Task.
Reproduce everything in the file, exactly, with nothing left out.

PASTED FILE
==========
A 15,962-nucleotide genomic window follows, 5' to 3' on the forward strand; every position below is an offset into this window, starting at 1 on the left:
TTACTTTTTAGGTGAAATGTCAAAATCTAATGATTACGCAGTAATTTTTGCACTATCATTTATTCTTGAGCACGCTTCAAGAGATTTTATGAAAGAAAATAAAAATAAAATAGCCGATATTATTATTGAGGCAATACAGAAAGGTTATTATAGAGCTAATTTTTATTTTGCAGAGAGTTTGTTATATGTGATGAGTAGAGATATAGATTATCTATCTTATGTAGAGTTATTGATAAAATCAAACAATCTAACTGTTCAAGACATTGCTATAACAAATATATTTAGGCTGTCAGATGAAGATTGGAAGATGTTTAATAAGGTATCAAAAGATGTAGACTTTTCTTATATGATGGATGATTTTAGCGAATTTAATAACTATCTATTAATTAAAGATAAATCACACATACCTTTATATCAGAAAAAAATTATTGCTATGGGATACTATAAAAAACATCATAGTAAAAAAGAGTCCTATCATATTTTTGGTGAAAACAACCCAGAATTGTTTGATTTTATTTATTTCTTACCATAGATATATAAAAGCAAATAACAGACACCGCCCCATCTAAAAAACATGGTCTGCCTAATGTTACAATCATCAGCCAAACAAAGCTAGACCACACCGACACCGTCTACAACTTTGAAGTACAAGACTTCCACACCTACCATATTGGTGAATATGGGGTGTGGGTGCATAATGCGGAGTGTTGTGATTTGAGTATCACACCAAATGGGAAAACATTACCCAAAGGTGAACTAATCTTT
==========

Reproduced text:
A 15,962-nucleotide genomic window follows, 5' to 3' on the forward strand; every position below is an offset into this window, starting at 1 on the left:
TTACTTTTTAGGTGAAATGTCAAAATCTAATGATTACGCAGTAATTTTTGCACTATCATTTATTCTTGAGCACGCTTCAAGAGATTTTATGAAAGAAAATAAAAATAAAATAGCCGATATTATTATTGAGGCAATACAGAAAGGTTATTATAGAGCTAATTTTTATTTTGCAGAGAGTTTGTTATATGTGATGAGTAGAGATATAGATTATCTATCTTATGTAGAGTTATTGATAAAATCAAACAATCTAACTGTTCAAGACATTGCTATAACAAATATATTTAGGCTGTCAGATGAAGATTGGAAGATGTTTAATAAGGTATCAAAAGATGTAGACTTTTCTTATATGATGGATGATTTTAGCGAATTTAATAACTATCTATTAATTAAAGATAAATCACACATACCTTTATATCAGAAAAAAATTATTGCTATGGGATACTATAAAAAACATCATAGTAAAAAAGAGTCCTATCATATTTTTGGTGAAAACAACCCAGAATTGTTTGATTTTATTTATTTCTTACCATAGATATATAAAAGCAAATAACAGACACCGCCCCATCTAAAAAACATGGTCTGCCTAATGTTACAATCATCAGCCAAACAAAGCTAGACCACACCGACACCGTCTACAACTTTGAAGTACAAGACTTCCACACCTACCATATTGGTGAATATGGGGTGTGGGTGCATAATGCGGAGTGTTGTGATTTGAGTATCACACCAAATGGGAAAACATTACCCAAAGGTGAACTAATCTTT